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Weed by any other name is still illegal

Cannabidiol (CBD) products are increasingly sold as dietary supplements, marketed as a “vape oil,” and are being added to various commercially available food and drink items, including beer and candy. Under federal law, any product that contains CBD oil remains a controlled substance, and potentially has detectable ammounts of tetrahydrocannabinol (THC) that will show up during a drug screening. the United States military still maintains a zero tolerance policy for marijuana use, regardless of form. (U.S. Air Force illustration by Mauricio Campino and Airman 1st Class Dedan Dials)

Cannabidiol (CBD) products are increasingly sold as dietary supplements, marketed as a “vape oil,” and are being added to various commercially available food and drink items, including beer and candy. Under federal law, any product that contains CBD oil remains a controlled substance, and potentially has detectable ammounts of tetrahydrocannabinol (THC) that will show up during a drug screening. the United States military still maintains a zero tolerance policy for marijuana use, regardless of form. (U.S. Air Force illustration by Mauricio Campino and Airman 1st Class Dedan Dials)

DOVER AIR FORCE BASE, Del. --

From 1996 to today, 30 states have legalized medical marijuana, as well as Washington, D.C., Guam and Puerto Rico, according to NCSL.org. Of those 30 states, 10 have passed legislation legalizing adult use. Although this trend matches a 2018 Pew Research Center survey suggesting that six out of 10 Americans support marijuana legalization, the United States military still maintains a zero tolerance policy for marijuana use, regardless of form.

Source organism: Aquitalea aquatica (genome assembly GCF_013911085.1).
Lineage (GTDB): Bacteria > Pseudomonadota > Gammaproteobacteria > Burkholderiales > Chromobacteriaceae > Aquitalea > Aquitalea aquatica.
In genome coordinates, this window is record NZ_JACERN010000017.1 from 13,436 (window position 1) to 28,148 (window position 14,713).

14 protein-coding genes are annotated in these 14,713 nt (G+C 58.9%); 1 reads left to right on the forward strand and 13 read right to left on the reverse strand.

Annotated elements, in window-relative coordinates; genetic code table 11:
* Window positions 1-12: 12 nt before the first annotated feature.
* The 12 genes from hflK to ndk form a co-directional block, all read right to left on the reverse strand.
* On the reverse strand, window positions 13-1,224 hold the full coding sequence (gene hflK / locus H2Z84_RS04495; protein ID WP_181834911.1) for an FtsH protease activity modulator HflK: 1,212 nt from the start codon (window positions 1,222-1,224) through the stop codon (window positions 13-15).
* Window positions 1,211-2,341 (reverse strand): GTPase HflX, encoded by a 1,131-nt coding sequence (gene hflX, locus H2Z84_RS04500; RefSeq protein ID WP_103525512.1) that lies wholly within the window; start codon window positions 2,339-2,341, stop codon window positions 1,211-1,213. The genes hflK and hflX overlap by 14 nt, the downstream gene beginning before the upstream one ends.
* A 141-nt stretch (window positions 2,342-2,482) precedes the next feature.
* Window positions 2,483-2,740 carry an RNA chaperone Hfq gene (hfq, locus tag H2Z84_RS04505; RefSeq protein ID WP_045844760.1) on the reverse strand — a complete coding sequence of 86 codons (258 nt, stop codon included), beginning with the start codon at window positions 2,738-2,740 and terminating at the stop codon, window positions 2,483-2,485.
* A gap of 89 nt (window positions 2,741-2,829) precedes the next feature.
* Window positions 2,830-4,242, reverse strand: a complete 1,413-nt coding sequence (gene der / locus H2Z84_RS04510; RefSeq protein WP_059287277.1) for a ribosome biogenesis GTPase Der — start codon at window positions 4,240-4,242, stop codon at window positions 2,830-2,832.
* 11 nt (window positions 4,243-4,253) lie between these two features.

This policy may seem straight forward - ‘just don’t smoke weed’ - It’s the caveat, ‘regardless of form,’ where the issue of pot gets sticky.
Illegal marijuana use is typically associated with the consumption or smoking of dried leaves, flowers, stems and seeds from marijuana plants, but there’s more to it than that. Illegal forms of marijuana also include all cannabidiol (CBD), cannabinol derivatives, and tetrahydrocannabinol (THC)-infused products. CBD products are increasingly sold as dietary supplements, marketed as a “vape oil,” and are being added to various commercially available food and drink items, including beer and candy.

Despite what’s on the label or what the retailer says, any product that contains CBD oil remains a controlled substance under federal law, and potentially has detectable amounts of THC.

Recently, the Food and Drug Administration approved a prescription drug called Epidolex, which is a cannabis-based epilepsy treatment similar to CBD. Epidolex is still a controlled substance under federal law, requiring that it be dispensed only to those needing it for medical purposes, and only with a prescription.
As the attitudes, trends and legislations change regarding marijuana, so do the forms by which it can be consumed. Regardless of a state’s law “legalizing” recreational use of marijuana, and regardless of whether a product claims to be THC-free, military members are forbidden from knowingly purchasing, possessing, and consuming products that contain marijuana in any form.

For more information, visit https://www.opss.org/faqs/cannabidiol-are-products-cbd-legal or https://www.opss.org/docs/usmc-public-safety-advisory-cannabidiol-and-%E2%80%9Cvaping%E2%80%9D.